And so, delinquencies are continuing to rise as we see here right now with the small guys. And so, they are going to continue to get hurt. In reality, we've talked for quite a few years that the owner operator and the small guy has become the variable component inside a large -- The true owner operator definition, I've said five years ago and many times, it's not what it was 15 years ago.

He has basically the variable price component inside a large fleet and delinquencies are going to continue to rise. We'll have to absorb that repossessed equipment and used equipment, but over time, I don't believe that it's something we could absorb a lot easier, say then, what we did in 2000 and 2002. 2000 2002 was even more of a perfect storm than what we are going through right now.

We just have, we have an excess pre-buy, at the same time, their freight turned down and we are just dealing with it now, and that's what we've been dealing with in '07 and are continuing to deal with in '08. I am confident that we are at the bottom overall as to what purchases it is going to be, well from our perspective, our sales are going to be, should I say, from our perspective.

Chaz Jones - Morgan Keegan

So then just a follow-up to that, you kind of answered it there at the end. I guess you don't foresee as bad as it is the scenario developing that the used equipment market could get as bad as it was back in '01 or 2002?

Rusty Rush

No. I don't see that type of, I definitely do not see that type of, but do I see it getting softer still, somewhat little bit softer? Sure. I can see some more softness, but I don't see 30% to 40% declines in values either which is what we saw back then.

Chaz Jones - Morgan Keegan

Right. Okay, guys. Great quarter, thanks.

Rusty Rush

You know, because we have this, I mentioned earlier. I said, you've got some international markets, that we did not have it in that time. That helps, dampen some of the hits that we take as this equipment comes back, and this used equipment comes back into the marketplace whether by repossession or by trade. Any other comment?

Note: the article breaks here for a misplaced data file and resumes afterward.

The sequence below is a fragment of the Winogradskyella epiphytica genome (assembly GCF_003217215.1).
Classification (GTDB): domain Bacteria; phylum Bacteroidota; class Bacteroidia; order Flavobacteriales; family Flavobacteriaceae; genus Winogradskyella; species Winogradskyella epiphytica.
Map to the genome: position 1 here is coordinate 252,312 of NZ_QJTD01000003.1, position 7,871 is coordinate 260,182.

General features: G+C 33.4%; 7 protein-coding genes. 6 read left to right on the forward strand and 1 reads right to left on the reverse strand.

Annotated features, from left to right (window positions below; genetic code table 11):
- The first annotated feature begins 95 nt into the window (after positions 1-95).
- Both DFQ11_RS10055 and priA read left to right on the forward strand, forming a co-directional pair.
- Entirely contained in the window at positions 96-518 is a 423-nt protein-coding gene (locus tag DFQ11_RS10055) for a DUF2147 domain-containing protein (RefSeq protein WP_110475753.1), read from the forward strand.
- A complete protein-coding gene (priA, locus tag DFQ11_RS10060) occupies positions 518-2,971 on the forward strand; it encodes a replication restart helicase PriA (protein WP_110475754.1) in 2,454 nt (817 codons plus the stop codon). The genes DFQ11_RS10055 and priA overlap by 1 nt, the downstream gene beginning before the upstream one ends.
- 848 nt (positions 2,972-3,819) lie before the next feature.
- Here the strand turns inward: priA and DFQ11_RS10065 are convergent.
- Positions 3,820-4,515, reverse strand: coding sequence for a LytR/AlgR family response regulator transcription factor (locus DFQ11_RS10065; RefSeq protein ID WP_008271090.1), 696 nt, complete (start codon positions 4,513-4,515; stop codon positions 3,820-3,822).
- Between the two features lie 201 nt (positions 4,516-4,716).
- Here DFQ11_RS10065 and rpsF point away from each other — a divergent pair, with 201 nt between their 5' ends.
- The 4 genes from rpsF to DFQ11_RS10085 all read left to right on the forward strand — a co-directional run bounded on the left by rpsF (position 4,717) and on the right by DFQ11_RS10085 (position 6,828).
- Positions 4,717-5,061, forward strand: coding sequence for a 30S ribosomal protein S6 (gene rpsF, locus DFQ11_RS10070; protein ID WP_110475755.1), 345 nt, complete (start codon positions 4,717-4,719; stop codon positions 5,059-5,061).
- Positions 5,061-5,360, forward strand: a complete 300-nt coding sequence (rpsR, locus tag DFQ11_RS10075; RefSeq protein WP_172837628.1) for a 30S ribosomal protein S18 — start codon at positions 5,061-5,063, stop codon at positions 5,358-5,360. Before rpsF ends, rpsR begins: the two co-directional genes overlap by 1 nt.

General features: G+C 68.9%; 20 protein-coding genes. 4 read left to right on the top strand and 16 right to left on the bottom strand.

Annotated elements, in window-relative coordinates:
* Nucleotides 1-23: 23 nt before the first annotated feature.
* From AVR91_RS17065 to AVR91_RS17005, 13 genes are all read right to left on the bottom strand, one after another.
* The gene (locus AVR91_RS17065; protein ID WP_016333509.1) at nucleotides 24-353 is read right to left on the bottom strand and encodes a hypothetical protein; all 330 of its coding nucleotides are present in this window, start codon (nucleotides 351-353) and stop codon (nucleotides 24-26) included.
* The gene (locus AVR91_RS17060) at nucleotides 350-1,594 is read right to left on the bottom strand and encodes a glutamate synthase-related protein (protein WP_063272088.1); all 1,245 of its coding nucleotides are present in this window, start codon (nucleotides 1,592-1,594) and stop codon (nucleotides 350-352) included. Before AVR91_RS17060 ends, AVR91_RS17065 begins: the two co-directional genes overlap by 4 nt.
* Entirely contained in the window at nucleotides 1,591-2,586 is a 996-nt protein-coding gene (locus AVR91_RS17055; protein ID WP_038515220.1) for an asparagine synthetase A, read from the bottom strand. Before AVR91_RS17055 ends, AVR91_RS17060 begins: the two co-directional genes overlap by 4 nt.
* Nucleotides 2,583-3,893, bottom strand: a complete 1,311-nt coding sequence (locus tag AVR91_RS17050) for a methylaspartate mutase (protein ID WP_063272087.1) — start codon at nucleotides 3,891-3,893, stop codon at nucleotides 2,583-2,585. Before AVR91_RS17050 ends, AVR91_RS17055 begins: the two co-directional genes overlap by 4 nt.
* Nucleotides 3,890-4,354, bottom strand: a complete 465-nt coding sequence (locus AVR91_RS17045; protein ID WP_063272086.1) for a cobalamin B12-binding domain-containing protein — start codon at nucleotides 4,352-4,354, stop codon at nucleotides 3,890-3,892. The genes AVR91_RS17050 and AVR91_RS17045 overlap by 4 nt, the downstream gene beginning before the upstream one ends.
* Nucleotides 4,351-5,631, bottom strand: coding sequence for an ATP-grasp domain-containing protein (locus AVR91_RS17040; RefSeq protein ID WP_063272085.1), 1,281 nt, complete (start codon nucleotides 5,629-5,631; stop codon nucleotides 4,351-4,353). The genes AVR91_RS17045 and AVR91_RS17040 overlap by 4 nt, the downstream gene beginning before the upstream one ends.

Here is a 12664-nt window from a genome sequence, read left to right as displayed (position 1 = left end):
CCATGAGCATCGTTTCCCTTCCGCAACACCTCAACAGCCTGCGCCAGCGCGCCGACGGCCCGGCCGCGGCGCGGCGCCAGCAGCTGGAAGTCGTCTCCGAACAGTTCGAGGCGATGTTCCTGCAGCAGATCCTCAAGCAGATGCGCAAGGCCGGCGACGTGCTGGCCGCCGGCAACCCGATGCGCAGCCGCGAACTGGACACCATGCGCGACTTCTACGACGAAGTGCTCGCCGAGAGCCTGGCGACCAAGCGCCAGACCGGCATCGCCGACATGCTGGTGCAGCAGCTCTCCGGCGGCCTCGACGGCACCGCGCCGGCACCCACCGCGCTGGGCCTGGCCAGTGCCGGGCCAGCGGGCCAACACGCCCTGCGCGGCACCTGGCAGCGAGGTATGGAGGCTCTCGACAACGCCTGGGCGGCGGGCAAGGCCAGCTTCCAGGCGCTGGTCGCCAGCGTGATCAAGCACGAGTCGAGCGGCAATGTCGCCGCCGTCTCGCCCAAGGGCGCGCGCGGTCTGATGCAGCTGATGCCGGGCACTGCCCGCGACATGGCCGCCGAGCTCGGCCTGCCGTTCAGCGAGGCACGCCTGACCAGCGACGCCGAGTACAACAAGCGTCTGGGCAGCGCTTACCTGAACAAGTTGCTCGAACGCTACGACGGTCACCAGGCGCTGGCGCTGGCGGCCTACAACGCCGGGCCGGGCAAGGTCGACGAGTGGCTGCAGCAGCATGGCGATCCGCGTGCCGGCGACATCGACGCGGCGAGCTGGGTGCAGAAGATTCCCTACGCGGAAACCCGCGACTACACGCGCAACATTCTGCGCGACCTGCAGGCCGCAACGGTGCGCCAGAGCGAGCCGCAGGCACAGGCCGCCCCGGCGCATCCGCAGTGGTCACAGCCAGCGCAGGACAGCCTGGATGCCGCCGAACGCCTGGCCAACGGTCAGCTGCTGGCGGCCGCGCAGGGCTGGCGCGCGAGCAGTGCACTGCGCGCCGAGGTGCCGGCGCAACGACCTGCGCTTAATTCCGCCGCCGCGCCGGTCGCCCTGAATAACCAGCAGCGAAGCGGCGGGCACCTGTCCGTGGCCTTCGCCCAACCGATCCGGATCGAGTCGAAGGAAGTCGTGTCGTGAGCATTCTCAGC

Operator

I have another question from Milan Gupta with Southpoint Capital.

Rusty Rush

Okay.

Milan Gupta - Southpoint Capital

Hey, guys, just only one another quick question on the parts and service. You mentioned how service, you guys should maybe expect to hold steady and the parts might move around a little bit. Do you guys still expect to penetrate the parts and service side of your dealer base? And you know, certain dealers that might not have focused on that as much being able to drive that part of the sales?

Rusty Rush

Yeah. We don't get caught up just in the first quarter, because part sales were up, but what you have to review and look at is remember this, in our model, 10% of the gross profit from parts and service are driven out of the sales of new equipment, new truck sales, both Class 8 and medium. You take 700, 800 trucks hit the new side from Q1 of '07 and you are up 450 or so in medium, so you've got to make that up. Those are basically headwinds of the delivery of those vehicles and you've got to make that up before you ever get any growth in that piece.